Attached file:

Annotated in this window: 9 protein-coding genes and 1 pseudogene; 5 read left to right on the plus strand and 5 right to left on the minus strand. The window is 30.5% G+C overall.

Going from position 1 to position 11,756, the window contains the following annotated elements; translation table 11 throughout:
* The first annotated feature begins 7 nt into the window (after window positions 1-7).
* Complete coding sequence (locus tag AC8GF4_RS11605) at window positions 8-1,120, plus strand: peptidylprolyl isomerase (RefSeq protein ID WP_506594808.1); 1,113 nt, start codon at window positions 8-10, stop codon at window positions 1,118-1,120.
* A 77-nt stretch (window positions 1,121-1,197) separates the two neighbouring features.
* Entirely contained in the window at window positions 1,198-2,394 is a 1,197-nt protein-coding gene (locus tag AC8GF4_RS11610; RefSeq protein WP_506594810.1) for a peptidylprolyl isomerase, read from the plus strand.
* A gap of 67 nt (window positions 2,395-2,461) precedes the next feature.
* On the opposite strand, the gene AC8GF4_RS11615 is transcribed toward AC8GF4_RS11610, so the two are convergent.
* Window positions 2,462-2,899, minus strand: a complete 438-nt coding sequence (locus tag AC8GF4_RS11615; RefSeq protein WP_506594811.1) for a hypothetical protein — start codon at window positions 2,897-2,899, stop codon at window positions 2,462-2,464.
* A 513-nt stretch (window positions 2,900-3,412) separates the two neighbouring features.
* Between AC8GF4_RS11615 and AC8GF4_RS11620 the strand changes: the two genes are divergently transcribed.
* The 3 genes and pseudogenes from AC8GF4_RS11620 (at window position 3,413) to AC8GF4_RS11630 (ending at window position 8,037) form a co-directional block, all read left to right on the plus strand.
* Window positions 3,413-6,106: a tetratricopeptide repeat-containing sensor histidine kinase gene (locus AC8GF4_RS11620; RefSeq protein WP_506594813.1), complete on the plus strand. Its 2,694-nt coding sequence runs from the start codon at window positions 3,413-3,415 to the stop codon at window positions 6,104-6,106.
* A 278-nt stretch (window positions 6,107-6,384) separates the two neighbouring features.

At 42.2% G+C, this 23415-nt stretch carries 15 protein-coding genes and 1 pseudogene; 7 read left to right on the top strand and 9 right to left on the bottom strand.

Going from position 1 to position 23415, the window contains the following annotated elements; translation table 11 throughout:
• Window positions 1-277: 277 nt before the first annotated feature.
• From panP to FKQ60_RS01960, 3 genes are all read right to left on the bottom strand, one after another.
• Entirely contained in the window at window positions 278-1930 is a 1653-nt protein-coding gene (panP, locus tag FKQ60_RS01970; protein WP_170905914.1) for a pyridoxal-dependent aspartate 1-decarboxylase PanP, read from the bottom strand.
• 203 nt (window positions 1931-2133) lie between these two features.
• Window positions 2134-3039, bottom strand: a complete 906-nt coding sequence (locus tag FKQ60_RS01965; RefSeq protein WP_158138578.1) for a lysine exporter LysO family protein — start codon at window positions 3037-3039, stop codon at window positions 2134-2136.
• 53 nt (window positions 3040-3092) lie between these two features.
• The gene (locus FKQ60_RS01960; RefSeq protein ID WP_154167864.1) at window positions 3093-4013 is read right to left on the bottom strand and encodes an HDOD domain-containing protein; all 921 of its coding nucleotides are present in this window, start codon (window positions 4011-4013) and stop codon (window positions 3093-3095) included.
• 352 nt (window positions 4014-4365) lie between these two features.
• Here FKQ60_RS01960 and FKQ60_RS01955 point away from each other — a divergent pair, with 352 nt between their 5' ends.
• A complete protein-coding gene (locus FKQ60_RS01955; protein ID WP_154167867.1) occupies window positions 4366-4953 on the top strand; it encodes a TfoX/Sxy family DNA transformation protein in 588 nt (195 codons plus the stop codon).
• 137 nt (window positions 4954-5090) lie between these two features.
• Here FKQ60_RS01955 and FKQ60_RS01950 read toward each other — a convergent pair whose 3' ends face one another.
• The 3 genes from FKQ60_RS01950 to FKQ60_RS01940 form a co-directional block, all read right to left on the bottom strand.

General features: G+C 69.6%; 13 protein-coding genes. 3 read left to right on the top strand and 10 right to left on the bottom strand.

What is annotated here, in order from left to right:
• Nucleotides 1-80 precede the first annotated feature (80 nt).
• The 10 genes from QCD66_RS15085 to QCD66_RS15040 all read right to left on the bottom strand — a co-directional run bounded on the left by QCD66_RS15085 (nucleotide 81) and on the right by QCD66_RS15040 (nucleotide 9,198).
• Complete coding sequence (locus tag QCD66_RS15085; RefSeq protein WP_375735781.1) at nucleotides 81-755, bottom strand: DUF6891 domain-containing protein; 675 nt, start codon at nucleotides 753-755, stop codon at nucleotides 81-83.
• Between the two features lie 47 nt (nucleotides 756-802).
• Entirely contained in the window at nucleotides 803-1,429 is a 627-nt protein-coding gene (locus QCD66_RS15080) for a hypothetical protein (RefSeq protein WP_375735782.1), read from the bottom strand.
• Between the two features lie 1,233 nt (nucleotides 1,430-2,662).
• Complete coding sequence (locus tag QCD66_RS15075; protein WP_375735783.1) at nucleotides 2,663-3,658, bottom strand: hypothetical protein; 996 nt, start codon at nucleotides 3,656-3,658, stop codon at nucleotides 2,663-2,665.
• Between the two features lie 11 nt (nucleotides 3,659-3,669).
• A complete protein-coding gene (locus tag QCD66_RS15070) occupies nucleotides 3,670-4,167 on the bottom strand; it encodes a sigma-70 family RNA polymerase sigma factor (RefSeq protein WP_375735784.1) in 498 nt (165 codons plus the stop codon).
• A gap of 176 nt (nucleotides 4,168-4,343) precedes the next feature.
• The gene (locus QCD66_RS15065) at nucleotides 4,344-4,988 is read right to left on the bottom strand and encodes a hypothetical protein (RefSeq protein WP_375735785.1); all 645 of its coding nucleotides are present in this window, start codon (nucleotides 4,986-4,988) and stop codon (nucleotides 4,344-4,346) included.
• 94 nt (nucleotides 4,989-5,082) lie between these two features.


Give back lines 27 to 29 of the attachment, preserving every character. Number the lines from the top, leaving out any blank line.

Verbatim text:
• 137 nt (window positions 4954-5090) lie between these two features.
• Here FKQ60_RS01955 and FKQ60_RS01950 read toward each other — a convergent pair whose 3' ends face one another.
• The 3 genes from FKQ60_RS01950 to FKQ60_RS01940 form a co-directional block, all read right to left on the bottom strand.